Calamagrostis × acutiflora 'Karl Foerster'

9cm pot £5.99
in stock
3 × 9cm pots £17.97 £15.00
in stock
Quantity 1 Plus Minus
Buy Calamagrostis × acutiflora 'Karl Foerster' feather reed grass: Upright and architectural

  • Position: full sun or partial shade
  • Soil: dry or wet, well-drained soil
  • Rate of growth: fast growing
  • Flowering period: early summer to autumn
  • Hardiness: fully hardy

    A stiff, erect habit is the defining feature of this grass, named after the famous German plantsman who introduced it to the public in the 1950s. Plant it en masse to form a feathery screen, or in small groups to add height and definition to a perennial border. It also looks good planted next to buildings. This is one of the earliest perennial grasses to get going, with shoots appearing in early spring, followed by flowers that are green first, then fade to buff.

  • Garden care: Very low maintenance, it simply needs to be cut down to the ground in February. Don’t be tempted to chop it earlier, as its wheat-coloured stems add drama and strong winter presence to the garden.

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more info

Eventual height & spread

All round quality plant.

5

Easy to establish and flowered in their first year. Was coveting this plant for a while and was not disappointed. Mesmerising to watch the flowers sway in the breeze.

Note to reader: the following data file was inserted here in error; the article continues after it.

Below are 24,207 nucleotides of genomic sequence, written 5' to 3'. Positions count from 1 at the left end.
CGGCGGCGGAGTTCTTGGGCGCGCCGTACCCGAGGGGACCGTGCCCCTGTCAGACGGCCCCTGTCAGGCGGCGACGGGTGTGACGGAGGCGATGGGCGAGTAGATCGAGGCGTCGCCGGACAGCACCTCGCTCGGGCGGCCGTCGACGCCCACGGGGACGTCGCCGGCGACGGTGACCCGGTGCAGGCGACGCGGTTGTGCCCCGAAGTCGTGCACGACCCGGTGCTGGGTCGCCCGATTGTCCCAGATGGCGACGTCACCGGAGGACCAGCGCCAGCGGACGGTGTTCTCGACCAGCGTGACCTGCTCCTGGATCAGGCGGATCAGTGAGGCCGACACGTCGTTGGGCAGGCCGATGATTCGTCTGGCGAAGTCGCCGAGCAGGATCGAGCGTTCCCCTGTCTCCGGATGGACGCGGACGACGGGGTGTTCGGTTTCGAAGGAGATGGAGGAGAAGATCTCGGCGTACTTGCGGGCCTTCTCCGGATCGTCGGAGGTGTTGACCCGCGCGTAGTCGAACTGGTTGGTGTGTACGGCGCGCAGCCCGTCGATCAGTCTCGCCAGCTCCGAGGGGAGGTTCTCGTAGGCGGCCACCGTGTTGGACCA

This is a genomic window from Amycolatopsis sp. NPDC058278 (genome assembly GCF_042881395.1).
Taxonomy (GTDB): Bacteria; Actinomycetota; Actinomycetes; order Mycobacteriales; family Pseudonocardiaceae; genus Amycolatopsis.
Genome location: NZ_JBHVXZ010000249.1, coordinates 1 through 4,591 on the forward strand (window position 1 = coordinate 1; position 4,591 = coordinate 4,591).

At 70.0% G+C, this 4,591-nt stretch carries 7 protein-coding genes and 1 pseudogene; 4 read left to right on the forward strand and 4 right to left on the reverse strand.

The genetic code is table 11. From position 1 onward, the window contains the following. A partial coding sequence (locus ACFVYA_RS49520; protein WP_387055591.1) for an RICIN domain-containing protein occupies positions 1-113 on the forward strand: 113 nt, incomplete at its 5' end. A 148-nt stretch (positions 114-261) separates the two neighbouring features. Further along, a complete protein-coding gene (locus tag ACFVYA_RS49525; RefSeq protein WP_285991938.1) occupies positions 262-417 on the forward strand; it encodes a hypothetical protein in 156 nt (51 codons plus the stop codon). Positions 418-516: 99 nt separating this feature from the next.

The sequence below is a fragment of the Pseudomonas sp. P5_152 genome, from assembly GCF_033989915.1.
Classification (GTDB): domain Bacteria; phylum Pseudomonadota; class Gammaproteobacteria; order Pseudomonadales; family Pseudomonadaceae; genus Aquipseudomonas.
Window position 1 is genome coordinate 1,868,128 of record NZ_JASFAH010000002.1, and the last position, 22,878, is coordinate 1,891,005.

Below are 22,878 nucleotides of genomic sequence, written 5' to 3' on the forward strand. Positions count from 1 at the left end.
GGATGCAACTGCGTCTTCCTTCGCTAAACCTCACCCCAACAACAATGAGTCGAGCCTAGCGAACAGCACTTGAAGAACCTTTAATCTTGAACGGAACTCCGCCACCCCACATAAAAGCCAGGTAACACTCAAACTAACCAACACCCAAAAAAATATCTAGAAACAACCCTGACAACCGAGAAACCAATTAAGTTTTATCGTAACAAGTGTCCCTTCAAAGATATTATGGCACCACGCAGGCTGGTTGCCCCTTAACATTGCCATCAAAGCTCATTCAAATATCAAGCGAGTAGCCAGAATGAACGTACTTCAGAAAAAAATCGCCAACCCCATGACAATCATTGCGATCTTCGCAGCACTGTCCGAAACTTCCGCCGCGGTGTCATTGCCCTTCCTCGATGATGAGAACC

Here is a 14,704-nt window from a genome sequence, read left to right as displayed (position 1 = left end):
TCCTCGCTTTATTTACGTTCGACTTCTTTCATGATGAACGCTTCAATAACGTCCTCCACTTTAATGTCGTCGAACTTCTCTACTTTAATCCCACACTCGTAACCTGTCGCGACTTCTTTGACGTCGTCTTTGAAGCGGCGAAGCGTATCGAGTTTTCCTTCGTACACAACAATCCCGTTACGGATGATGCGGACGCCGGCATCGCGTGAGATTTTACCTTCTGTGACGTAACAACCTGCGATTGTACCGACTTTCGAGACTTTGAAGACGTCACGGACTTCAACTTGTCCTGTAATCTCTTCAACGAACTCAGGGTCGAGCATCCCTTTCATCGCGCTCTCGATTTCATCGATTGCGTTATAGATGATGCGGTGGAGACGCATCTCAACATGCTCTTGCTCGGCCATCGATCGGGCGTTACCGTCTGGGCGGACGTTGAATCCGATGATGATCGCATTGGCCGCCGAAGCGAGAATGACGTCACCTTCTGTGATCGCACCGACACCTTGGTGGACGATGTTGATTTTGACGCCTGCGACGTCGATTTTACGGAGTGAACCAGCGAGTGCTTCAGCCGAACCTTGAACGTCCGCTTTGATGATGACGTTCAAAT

Barry

Bristol

Yes

Great for winter structure and movement

4

A big upright grass,good at the back of a mixed herbaceous planting. It can look a bit untidy so best planted with some shelter from wind.Don't be tempted to be too tidy in the autumn as this grass comes into its own in autumn/early winter giving movement and structure when everything else is dying back

Country Girl

Warwickshire

Yes

Quick growing

5

I bought this for my late father's garden and happily it grew very quickly. It offers movement and height in that area of the garden and I hope the new people decide to keep it there. Given half a chance to bulk-up and spread out it will look even better.

Tilly

London

Yes

Great looking plant

5

In a pot on my patio and looks great, can't wait to see how it grows next year.

Bakes

Hythe, Kent

Yes

Great for movement

5

Have had this grass in pots for a few years with no problems, provides great movement as it billows in the breeze. Mixed with Crocosmia it looks fantastic at this time of year.

TMB

Falkirk

Yes

no feathery reeds appeared

3

no feather reeds have appeared on this plant this year....why is this?

Barney

Middlesex

No

Calamagrostisxacutiflora'Karl Foerster'

4.5 6

83.3

Hi, the 9cm pot is smaller than we were hoping to buy this in. Can you give me an idea of how quickly this would get to a metre in height please? Many thanks.

Matt

Hello, These are pretty fast growers, but ultimately the growth rate is determined by external factors such as the availability of water, light and nutrients. If you want a more immediate impact, we do have a larger sized (2-litre) plant, which will be a year or so older than the 9cm one - please click on the following link to go to both. http://www.crocus.co.uk/search/_/search.Calamagrostis-%C3%97-acutiflora-Karl-Foerster/sort.0/

Helen